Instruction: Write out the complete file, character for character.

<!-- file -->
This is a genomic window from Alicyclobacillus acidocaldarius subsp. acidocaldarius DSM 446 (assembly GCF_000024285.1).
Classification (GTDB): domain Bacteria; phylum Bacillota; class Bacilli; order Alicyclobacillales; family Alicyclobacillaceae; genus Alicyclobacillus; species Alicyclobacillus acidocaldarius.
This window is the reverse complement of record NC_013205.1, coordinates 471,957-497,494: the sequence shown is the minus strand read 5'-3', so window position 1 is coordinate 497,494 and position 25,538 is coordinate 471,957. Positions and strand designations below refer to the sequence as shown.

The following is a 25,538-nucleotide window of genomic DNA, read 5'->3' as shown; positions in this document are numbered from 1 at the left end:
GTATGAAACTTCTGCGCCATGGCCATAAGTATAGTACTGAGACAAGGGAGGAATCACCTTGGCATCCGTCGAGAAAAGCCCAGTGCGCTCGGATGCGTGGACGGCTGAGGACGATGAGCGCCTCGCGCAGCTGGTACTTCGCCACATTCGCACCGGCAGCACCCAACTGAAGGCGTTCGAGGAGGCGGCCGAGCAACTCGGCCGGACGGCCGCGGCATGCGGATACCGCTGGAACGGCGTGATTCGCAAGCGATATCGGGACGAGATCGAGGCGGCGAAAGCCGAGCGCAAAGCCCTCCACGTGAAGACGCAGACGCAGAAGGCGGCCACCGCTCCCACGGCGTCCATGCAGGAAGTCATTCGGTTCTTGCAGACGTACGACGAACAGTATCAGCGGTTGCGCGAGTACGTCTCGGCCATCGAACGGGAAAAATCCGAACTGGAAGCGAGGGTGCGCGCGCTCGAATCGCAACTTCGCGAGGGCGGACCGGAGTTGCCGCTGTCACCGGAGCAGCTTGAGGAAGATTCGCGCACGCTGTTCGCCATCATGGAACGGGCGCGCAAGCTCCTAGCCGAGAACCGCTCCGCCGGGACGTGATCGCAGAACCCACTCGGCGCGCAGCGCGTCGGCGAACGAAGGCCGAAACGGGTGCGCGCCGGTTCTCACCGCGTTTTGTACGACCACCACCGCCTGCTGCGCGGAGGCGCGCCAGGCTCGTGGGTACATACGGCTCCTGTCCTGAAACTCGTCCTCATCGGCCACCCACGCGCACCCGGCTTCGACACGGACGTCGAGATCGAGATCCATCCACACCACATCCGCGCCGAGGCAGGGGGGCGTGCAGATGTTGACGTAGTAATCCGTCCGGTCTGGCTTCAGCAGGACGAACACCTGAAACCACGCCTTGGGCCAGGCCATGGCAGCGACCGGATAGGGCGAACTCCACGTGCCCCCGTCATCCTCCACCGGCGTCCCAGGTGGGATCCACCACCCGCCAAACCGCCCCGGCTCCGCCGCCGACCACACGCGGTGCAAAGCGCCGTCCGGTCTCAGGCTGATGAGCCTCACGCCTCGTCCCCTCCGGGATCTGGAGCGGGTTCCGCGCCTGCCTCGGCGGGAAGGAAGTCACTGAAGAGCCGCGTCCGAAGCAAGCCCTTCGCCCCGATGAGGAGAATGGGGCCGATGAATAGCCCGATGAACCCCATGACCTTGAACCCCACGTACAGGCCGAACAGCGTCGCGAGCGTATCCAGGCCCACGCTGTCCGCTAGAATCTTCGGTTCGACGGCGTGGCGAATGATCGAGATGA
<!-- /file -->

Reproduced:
This is a genomic window from Alicyclobacillus acidocaldarius subsp. acidocaldarius DSM 446 (assembly GCF_000024285.1).
Classification (GTDB): domain Bacteria; phylum Bacillota; class Bacilli; order Alicyclobacillales; family Alicyclobacillaceae; genus Alicyclobacillus; species Alicyclobacillus acidocaldarius.
This window is the reverse complement of record NC_013205.1, coordinates 471,957-497,494: the sequence shown is the minus strand read 5'-3', so window position 1 is coordinate 497,494 and position 25,538 is coordinate 471,957. Positions and strand designations below refer to the sequence as shown.

The following is a 25,538-nucleotide window of genomic DNA, read 5'->3' as shown; positions in this document are numbered from 1 at the left end:
GTATGAAACTTCTGCGCCATGGCCATAAGTATAGTACTGAGACAAGGGAGGAATCACCTTGGCATCCGTCGAGAAAAGCCCAGTGCGCTCGGATGCGTGGACGGCTGAGGACGATGAGCGCCTCGCGCAGCTGGTACTTCGCCACATTCGCACCGGCAGCACCCAACTGAAGGCGTTCGAGGAGGCGGCCGAGCAACTCGGCCGGACGGCCGCGGCATGCGGATACCGCTGGAACGGCGTGATTCGCAAGCGATATCGGGACGAGATCGAGGCGGCGAAAGCCGAGCGCAAAGCCCTCCACGTGAAGACGCAGACGCAGAAGGCGGCCACCGCTCCCACGGCGTCCATGCAGGAAGTCATTCGGTTCTTGCAGACGTACGACGAACAGTATCAGCGGTTGCGCGAGTACGTCTCGGCCATCGAACGGGAAAAATCCGAACTGGAAGCGAGGGTGCGCGCGCTCGAATCGCAACTTCGCGAGGGCGGACCGGAGTTGCCGCTGTCACCGGAGCAGCTTGAGGAAGATTCGCGCACGCTGTTCGCCATCATGGAACGGGCGCGCAAGCTCCTAGCCGAGAACCGCTCCGCCGGGACGTGATCGCAGAACCCACTCGGCGCGCAGCGCGTCGGCGAACGAAGGCCGAAACGGGTGCGCGCCGGTTCTCACCGCGTTTTGTACGACCACCACCGCCTGCTGCGCGGAGGCGCGCCAGGCTCGTGGGTACATACGGCTCCTGTCCTGAAACTCGTCCTCATCGGCCACCCACGCGCACCCGGCTTCGACACGGACGTCGAGATCGAGATCCATCCACACCACATCCGCGCCGAGGCAGGGGGGCGTGCAGATGTTGACGTAGTAATCCGTCCGGTCTGGCTTCAGCAGGACGAACACCTGAAACCACGCCTTGGGCCAGGCCATGGCAGCGACCGGATAGGGCGAACTCCACGTGCCCCCGTCATCCTCCACCGGCGTCCCAGGTGGGATCCACCACCCGCCAAACCGCCCCGGCTCCGCCGCCGACCACACGCGGTGCAAAGCGCCGTCCGGTCTCAGGCTGATGAGCCTCACGCCTCGTCCCCTCCGGGATCTGGAGCGGGTTCCGCGCCTGCCTCGGCGGGAAGGAAGTCACTGAAGAGCCGCGTCCGAAGCAAGCCCTTCGCCCCGATGAGGAGAATGGGGCCGATGAATAGCCCGATGAACCCCATGACCTTGAACCCCACGTACAGGCCGAACAGCGTCGCGAGCGTATCCAGGCCCACGCTGTCCGCTAGAATCTTCGGTTCGACGGCGTGGCGAATGATCGAGATGA